Sure, Javier Bardem and the Coen brothers won Oscars at the beginning of 2008 for No Country for Old Men. But the real film winner in 2008? New Mexico.
No Country, based on the novel by Tesuque resident Cormac McCarthy, was filmed in Albuquerque, Las Vegas and Santa Fe’s Garson Studios, and showcases the natural beauty of the state’s landscape. But the film’s four Oscars weren’t the only big news for Tamalewood.
Two Gyllenhaals—Jake in Brothers and Maggie in Crazy Heart—filmed on location in Santa Fe this year. Both flicks are set to open in ’09, along with the New Mexico-filmed films The Spirit, by director Frank Miller, the Steven Seagal-written The Keeper and McG’s Terminator Salvation.
Seeing movie stars such as Gary Oldman and Denzel Washington at Whole Foods is always exciting, but New Mexico’s film boom isn’t just about celebrity spottings. It’s about creating a dynamic community of filmmakers.
In 2009, the New Mexico Legislature plans to reevaluate the current incentive plan for filmmakers, possibly instating a cap on filmmaker’s rebate eligibility.
At a panel during December’s Santa Fe Film Festival, Jon Hendry, business agent of IATSE Studio Mechanics Local 480 film union, asserted that New Mexico is different from the nearly 40 other states that offer film incentives because “in most states, the relationship is black and white. Unions fight with film offices; film offices fight with the states, and on and on. New Mexico is unique because everyone knows each other and has built the community together.”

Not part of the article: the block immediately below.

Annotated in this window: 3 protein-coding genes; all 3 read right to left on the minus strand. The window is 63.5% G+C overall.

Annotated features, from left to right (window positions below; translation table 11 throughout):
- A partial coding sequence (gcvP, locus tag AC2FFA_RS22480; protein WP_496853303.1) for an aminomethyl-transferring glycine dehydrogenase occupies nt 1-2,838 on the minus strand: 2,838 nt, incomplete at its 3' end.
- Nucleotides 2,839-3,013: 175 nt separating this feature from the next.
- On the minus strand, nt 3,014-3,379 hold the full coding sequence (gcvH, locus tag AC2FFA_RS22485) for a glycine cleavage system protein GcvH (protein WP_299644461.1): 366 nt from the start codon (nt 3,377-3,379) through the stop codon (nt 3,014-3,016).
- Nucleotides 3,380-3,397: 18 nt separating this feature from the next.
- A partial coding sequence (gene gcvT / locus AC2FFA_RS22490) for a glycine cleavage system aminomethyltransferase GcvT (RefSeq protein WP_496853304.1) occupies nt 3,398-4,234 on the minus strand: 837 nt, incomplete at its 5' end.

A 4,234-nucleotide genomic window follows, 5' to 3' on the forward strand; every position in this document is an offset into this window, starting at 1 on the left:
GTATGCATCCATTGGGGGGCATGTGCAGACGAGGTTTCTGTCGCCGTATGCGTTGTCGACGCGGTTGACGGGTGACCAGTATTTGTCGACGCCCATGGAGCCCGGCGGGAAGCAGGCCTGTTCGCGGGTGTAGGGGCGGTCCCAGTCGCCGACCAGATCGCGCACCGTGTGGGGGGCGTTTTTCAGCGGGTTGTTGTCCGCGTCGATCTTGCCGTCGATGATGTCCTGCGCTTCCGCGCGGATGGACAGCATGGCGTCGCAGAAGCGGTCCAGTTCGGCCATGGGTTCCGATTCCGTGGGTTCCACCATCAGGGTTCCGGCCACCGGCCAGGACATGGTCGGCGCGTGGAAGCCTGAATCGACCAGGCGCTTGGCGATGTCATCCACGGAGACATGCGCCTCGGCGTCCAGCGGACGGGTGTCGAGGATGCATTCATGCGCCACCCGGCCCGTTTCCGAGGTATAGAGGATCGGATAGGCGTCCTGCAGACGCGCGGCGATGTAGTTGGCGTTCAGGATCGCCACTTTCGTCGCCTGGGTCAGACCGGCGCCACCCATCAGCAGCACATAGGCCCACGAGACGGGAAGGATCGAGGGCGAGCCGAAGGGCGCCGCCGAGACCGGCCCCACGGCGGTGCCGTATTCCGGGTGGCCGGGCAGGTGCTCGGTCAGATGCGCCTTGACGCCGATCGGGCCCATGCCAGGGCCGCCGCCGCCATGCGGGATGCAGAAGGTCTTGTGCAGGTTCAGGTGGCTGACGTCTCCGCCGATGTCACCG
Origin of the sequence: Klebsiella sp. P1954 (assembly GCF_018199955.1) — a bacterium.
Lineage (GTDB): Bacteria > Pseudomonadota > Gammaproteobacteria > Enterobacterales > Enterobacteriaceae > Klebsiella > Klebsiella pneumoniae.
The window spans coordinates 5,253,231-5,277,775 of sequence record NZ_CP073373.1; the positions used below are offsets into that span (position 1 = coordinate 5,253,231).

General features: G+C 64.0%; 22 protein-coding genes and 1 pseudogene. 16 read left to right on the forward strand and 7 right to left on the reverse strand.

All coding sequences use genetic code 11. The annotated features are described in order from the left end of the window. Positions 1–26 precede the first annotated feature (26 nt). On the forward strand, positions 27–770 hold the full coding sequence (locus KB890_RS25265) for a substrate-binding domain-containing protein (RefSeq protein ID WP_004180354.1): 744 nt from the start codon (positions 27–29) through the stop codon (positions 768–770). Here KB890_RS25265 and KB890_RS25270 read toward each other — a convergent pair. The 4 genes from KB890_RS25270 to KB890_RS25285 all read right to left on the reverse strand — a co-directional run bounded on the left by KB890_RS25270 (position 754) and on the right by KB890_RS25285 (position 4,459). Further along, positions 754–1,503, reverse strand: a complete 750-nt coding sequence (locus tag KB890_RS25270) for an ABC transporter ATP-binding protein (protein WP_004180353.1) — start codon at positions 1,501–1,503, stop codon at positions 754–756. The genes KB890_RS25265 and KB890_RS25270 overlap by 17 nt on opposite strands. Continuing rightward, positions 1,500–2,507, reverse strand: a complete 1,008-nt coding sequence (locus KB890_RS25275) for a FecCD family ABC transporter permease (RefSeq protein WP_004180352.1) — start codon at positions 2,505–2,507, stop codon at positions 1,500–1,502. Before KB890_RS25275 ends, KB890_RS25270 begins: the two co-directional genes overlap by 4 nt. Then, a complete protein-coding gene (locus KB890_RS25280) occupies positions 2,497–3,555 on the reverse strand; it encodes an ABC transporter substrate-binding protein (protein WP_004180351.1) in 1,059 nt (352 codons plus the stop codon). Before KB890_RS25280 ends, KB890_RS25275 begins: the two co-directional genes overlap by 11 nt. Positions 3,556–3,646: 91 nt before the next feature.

Production manager and native New Mexican Aldon Walpole agreed, saying, “Previously people only moved to New Mexico for a lifestyle change. Now they move here for the career opportunities and get the benefit of the lifestyle change.”
The distance from Los Angeles seems to have helped the boom as well. It takes about an hour and a half by plane from LA to Albuquerque, “less time than it takes to get to the airport from anywhere in LA,” Walpole said. That proximity has helped lure productions to New Mexico, which has a landscape varied enough to stand in for just about anywhere.
For New Mexico Film Office Director Lisa Strout, 2008 was a standout year for the industry. “We exceeded our expectations exponentially. It was a phenomenal year, not just economically but with the great array of projects going on, with all kinds of budgets.”
According to Jeremy Hariton, senior VP of Albuquerque Studios, housing the production of Terminator Salvation contributed to the year’s success.
“Terminator has been fun for us,” Hariton tells SFR. “It’s created a lot of excitement for the state. We’ve suddenly got the ability to tell LA studios that we’re doing this caliber of movie here and getting the kind of exposure New Mexico needs. In fact, I’m even more excited about 2009 than I was about 2008. The potential [Screen Actors Guild] strike has slowed down the commitments a bit, but the interest in all of New Mexico is really huge.”
Santa Fe is getting in on the studio action as well. Santa Fe Studios received a unanimous green light in March from the Santa Fe Board of County Commissioners to break ground [Zane’s World, May 21: “Power Steering”]. And it’s set to do just that early in 2009.
Though ideas are still conceptual at this point, Santa Fe Studios has made plans to work with students from Santa Fe Community College, Institute of American Indian Arts and Highlands University in the way of internships and training programs. It’s also good news for College of Santa Fe film students, who weren’t included in the original plan but will get the benefit of the program when the school is officially part of Highlands.
“This is the kind of growth we have wanted to see,” Strout says. “When you exceed your expectations, that’s a great Christmas.”